To keep your appetite satisfied, though, I realized I never posted my (not winning) entry for the Travel Writing Scholarship Contest I entered several months ago, so for your amusement, here it is. The 500 word limit was a huge challenge for me, and I hated having to whittle out a lot of the more colourful details, but in the end, I think I'm okay with the finished product.

One More Cup

The ease with which the teenaged boy simultaneously poured precisely the right amount of tea from the pot in his right hand and water from the one in his left suggested that the lack of a daughter-in-law in the house had given him years of practice at this normally female task. Inhaling the steaming comfort emanating from the tiny tulip-shaped glass, I wondered if Laura and I should be trying to make a quick exit before we became candidates to fill the position.

Four hours earlier, we had set out on my recently purchased electric scooter for a picnic in the pine-scented sanctuary of Kurşunlu Falls on the outskirts of Antalya, Turkey. The pleasant journey took us past greenhouses gleaming in the late autumn sun, bearded men tottering towards midday prayers, and aunties knitting on porches, evidence of their culinary prowess spilling over the waistbands of their colourful şalvar. The return trip, however, had turned into a “foreign damsels in distress” tale when the bike ran out of power six kilometers from home. Like circus clowns in blue helmets, we entertained the passing locals as we wove and wobbled our way a little further down the road, Laura furiously working the “emergency pedals” while I gripped the handlebars and fought hopelessly to keep us from veering into traffic to our death-via-tractor.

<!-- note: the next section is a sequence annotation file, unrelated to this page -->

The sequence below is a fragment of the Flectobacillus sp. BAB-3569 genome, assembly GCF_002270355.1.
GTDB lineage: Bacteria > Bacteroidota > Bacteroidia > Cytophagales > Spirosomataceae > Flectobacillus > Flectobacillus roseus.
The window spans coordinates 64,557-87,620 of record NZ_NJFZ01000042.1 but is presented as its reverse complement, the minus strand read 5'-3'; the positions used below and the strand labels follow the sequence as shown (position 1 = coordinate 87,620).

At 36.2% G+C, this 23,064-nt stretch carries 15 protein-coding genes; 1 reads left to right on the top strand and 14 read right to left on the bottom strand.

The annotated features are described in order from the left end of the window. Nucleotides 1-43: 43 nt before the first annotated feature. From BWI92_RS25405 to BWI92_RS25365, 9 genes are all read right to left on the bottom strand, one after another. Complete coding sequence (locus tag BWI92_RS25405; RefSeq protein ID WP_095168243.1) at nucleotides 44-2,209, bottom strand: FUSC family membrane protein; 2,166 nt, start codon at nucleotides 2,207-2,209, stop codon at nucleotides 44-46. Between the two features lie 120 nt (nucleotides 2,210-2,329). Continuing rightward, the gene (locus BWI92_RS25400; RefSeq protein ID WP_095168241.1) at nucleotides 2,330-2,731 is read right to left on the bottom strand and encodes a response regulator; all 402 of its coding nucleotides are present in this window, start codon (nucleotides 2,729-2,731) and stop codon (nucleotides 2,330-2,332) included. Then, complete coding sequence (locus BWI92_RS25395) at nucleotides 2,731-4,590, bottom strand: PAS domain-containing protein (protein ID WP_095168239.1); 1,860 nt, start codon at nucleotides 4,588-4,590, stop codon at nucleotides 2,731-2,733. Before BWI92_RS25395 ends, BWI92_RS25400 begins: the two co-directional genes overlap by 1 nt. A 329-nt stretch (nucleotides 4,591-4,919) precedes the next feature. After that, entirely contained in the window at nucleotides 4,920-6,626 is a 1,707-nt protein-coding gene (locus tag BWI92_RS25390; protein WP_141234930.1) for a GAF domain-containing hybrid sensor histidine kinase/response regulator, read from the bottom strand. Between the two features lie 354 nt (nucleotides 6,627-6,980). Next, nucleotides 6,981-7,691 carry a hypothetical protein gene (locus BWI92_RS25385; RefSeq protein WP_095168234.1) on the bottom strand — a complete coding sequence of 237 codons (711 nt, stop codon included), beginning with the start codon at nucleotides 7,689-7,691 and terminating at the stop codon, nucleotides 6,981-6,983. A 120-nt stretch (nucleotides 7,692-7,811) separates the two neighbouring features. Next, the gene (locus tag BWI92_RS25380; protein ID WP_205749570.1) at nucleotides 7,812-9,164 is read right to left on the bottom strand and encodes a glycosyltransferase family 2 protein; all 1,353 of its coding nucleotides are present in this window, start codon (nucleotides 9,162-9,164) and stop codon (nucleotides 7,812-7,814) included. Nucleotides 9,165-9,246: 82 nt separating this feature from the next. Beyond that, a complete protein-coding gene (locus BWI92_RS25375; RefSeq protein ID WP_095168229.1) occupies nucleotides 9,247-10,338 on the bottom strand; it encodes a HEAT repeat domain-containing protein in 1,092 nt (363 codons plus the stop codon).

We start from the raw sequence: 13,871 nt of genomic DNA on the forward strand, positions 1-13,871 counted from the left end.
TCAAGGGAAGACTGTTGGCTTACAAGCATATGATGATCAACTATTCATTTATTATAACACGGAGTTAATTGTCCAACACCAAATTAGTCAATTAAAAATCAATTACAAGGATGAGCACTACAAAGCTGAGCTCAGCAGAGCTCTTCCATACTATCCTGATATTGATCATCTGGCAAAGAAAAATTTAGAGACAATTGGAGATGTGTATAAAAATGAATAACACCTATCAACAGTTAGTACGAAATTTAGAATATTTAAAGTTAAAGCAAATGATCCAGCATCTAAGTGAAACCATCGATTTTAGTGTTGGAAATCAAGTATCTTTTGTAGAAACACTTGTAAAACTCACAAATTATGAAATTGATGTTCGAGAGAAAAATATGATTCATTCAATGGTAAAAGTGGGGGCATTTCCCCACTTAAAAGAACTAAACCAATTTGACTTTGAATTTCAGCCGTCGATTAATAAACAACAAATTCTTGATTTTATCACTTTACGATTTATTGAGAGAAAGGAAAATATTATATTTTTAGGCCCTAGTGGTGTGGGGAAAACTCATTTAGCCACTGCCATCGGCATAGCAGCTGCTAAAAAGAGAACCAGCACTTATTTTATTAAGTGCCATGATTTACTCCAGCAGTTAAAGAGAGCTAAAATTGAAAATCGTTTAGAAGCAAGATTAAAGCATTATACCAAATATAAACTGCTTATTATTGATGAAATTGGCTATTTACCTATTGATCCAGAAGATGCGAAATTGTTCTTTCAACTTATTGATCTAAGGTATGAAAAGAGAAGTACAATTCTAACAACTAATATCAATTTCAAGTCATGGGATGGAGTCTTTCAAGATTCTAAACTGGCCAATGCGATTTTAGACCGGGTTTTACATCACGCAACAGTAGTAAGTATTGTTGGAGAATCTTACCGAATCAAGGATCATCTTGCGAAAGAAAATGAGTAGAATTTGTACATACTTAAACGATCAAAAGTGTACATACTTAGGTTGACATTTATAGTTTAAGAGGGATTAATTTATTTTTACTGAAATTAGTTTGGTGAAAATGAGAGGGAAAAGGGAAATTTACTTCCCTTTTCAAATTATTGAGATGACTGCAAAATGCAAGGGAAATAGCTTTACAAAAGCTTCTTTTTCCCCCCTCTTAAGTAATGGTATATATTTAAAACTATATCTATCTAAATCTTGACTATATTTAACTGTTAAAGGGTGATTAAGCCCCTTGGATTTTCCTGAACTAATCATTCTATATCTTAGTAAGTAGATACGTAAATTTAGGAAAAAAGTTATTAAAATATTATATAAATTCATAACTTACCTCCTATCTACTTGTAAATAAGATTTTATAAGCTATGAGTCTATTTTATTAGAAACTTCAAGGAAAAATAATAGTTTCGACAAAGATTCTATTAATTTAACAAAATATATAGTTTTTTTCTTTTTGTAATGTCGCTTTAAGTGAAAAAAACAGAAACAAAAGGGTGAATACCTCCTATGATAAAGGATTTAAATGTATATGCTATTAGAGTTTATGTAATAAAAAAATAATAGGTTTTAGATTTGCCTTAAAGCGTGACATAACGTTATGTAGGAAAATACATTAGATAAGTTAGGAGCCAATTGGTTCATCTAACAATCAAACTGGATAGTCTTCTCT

To our relief, salvation appeared in the form of my bike’s black twin parked in front of a rundown shack at the end of a dirt lane. Where there was a bike, there must also be a charger! Dispersing chickens as we struggled into the overgrown yard, I sheepishly asked the boy who greeted us if we could plug in long enough for it to get us home.

With a flurry of electrical cords, bowls of sunflower seeds and chalky dried chickpeas, both we and the bike were set down to rest on a cushion of humble Anatolian hospitality. The collection of old couches and vehicles being devoured by the yard gave the impression that this family wasn’t the cream of this village’s crop, and yet their reception made us feel like we were sitting at the sultan’s table instead of on a sagging porch with plastic tarps for walls. The diminutive headscarved matriarch, having apparently trained her four sons uncommonly well, made sure the youngest kept our teacups filled. While their heavily accented Turkish, peppered with unfamiliar colloquialisms and unconjugated verbs, was a challenge for my Istanbul-trained ear, their friendly conversation made us feel more like welcome neighbours than imposing foreigners.